Byrne with Lenka

With Lenka Pavilckova in the old North England town of Durham

I did interview Lenka for the film and watched her carve her curious puppets in her little studio. Her actual craft is a bit worrisome looking to the casual observer since it features her turning a block of lathed wood into puppet parts all the while digging the blades into her body, which is loosely protected by a leather apron and some rather gauged out flat piece of wood. Has she ever missed? Does she have scars? Certainly. But she’s also the total professional. She was currently working on a year long project of making many marionettes for a Czech music video. She also showed me a clip of one her other customers from Costa Rica a man named Randall Gutiérrez who performed an extremely lively dancing puppet show. (This reminds me of how much puppetry there is besides what I’ve seen on my European exploits.) I also had a chance to see many of her current crop of figures hanging up nearby. After talking with her I had a sense of accomplishment. This was my last official interview on this trip. I could now relax and just enjoy the rest of my time in Europe. (Or so I thought.)

Puppets Hanging

Lenka’s finished puppets hanging and bagged awaiting transportation to their new homes.

Puppet Head in Hands

A puppet head near the beginning of the carving process

Carving into Chest

Don’t try this at home. Lenka is a professional carver who knows how dangerous this technique is.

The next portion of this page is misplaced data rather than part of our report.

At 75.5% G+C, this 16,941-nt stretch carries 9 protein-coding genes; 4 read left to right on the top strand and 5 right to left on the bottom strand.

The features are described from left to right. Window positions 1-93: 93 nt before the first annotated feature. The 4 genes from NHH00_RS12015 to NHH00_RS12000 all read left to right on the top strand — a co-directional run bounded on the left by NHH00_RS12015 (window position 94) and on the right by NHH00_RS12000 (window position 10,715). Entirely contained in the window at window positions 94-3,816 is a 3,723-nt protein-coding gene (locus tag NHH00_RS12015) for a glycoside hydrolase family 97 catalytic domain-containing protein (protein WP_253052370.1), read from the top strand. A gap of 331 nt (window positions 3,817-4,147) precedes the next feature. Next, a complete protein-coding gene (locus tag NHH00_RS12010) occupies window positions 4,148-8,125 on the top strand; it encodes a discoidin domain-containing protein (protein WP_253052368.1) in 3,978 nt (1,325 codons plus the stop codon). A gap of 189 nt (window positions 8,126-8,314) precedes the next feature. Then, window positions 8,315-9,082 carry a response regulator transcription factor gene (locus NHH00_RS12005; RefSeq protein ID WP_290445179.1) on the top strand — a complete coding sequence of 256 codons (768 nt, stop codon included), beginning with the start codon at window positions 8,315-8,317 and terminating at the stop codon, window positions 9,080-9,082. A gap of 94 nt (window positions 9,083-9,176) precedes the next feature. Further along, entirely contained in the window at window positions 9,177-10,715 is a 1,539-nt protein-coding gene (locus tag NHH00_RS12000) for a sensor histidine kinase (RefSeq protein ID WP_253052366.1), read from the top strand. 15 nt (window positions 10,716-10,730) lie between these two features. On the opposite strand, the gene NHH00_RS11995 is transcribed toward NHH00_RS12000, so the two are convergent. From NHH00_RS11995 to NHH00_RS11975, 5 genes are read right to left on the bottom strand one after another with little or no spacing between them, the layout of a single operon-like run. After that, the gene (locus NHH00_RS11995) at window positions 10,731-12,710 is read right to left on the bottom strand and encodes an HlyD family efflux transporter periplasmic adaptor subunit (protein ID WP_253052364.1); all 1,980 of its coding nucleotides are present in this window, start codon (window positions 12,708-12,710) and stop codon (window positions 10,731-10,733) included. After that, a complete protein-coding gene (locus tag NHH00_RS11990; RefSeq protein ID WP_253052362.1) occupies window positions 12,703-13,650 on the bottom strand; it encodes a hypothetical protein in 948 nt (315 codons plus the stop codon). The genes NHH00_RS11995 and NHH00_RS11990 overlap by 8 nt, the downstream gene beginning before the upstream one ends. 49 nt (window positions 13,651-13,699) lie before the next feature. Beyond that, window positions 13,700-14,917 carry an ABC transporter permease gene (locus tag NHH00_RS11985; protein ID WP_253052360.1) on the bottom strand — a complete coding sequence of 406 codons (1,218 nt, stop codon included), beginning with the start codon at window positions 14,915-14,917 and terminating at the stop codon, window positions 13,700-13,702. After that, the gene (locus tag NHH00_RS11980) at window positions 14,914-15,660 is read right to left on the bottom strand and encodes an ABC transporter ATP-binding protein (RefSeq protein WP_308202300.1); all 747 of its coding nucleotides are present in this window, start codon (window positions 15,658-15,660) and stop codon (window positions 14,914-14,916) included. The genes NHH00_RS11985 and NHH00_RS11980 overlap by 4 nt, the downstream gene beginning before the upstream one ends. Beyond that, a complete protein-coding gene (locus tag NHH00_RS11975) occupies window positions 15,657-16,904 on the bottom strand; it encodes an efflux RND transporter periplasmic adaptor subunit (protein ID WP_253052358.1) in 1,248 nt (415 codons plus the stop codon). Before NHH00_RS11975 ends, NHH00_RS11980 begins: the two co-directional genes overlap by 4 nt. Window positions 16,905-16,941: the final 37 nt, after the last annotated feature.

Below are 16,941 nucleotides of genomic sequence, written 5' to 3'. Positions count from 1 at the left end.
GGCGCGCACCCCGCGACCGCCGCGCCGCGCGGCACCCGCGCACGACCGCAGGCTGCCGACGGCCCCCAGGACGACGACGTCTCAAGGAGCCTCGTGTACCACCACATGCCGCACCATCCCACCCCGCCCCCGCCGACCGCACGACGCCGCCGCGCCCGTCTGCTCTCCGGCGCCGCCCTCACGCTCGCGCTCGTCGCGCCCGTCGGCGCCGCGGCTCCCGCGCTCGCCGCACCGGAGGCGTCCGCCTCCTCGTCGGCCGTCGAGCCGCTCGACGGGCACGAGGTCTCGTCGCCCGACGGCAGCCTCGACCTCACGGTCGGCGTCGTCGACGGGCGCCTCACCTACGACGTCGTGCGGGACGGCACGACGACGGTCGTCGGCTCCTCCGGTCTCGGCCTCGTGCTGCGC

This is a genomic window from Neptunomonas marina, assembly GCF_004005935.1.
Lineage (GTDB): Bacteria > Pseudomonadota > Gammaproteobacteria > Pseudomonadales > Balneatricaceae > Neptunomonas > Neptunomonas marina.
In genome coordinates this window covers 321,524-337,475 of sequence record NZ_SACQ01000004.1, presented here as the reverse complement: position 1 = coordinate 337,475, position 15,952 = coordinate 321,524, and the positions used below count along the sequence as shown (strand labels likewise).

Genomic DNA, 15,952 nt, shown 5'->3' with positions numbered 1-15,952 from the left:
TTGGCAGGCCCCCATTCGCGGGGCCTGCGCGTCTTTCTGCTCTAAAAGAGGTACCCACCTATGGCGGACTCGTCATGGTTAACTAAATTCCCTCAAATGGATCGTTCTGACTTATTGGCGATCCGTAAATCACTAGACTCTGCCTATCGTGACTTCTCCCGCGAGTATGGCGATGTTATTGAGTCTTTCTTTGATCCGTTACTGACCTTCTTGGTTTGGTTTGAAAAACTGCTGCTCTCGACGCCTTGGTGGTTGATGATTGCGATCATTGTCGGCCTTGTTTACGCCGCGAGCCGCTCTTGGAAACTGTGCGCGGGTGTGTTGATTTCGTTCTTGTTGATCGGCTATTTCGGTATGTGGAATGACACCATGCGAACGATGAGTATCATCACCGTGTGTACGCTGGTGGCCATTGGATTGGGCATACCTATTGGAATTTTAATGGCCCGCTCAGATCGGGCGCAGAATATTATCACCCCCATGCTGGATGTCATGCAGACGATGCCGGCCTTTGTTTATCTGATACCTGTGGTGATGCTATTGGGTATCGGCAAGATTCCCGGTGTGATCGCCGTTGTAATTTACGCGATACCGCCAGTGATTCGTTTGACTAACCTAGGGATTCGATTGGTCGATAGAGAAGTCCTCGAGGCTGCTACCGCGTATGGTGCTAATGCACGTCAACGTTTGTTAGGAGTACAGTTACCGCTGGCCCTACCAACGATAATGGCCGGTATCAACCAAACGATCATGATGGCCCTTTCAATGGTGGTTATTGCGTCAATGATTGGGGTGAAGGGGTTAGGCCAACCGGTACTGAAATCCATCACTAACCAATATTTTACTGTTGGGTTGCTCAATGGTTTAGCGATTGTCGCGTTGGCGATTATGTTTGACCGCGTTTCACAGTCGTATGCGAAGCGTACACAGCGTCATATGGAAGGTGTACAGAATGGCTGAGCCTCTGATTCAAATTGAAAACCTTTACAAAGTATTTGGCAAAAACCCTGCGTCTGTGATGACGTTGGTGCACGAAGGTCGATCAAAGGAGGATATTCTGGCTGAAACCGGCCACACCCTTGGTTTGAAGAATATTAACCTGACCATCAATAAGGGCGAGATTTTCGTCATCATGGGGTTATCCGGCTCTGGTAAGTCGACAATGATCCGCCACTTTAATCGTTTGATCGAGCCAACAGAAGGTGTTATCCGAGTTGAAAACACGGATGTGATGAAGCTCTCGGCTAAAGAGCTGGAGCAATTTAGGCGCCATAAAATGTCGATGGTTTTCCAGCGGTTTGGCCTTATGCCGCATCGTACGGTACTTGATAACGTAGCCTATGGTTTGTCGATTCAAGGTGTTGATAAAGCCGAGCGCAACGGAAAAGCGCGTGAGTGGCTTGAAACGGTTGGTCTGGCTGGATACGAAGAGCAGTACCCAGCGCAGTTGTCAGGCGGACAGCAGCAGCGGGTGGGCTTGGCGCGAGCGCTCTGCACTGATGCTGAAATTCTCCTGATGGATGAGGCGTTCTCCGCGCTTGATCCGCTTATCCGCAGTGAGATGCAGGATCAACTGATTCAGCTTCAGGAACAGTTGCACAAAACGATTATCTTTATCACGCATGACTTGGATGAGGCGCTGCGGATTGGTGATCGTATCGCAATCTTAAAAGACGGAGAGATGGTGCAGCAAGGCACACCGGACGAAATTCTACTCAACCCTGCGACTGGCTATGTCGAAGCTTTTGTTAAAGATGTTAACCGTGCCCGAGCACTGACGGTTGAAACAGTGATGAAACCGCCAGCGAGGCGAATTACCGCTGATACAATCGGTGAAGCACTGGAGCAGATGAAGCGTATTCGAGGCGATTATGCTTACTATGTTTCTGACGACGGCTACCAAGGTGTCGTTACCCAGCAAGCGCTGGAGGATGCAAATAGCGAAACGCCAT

Shellhead

I’d call him Shellhead but Lenka calls him George after her husband.

My last stop in the U.K. was a trip up to Aberdeen Scotland to see my close friend and erstwhile Reckoning Motion puppeteer Carsten Hyatt who is studying systematic theology at the University of the same name. Carsten was staying with another theology student, David, in an apartment not too far from the campus. In a way I felt as if we were all contemporary monks keeping the coal fires low to conserve resources while having meaningful discussions about the nature of faith and humanity in the 21st century.

I did have a chance to see some Scottish folk music at a local club. Well to be precise the band called Amos was from the Shetland Islands, far north of Scotland, almost, and at times in its history actually, Norwegian. Between jaunty fiddle tunes the band members told extremely droll stories in a quirky accent that pronounced house as if it rhymed with goose. Carsten also took me around the town and campus and to an ancient Presbyterian Church, which was going through the same kinds of political/moral issues as Presbyterian churches in North America. All in all I found Aberdeen to be an intriguing town, though devoid of puppetry. I also spent yet another hundred dollars to mail back some of the film equipment I had borrow from my Swiss producers. But the relief to my back cannot be over stated.

Carsten in the Alley

My friend Carsten in a back alley on the Aberdeen University campus.

At last it was time to go. Carsten saw me off at the train station. I arrived in Edinburgh, regretting that I couldn’t look around. Eventually I was packed into a cheap air flight and sent back to Paris for the final leg of my journey. (You may wonder why the extra flight? I actually saved money by flying out of Paris. Instead of Edinburgh or London. Plus Paris is a great place to do a little shopping before exiting the continent.) But the flight itself contained something I wasn’t quite wanting. One more little bug circulating in air, which my travel weakened system, nearly finished with its other symptoms, wasn’t strong enough to fend off.

And I wasn’t quite finished with puppets yet!

Next time we arrive back in Paris for the third time…

Byrne Power

Haines, Alaska

12/31/2012

For more information about Lenka Pavlickova go here:

http://www.praguemarionette.com/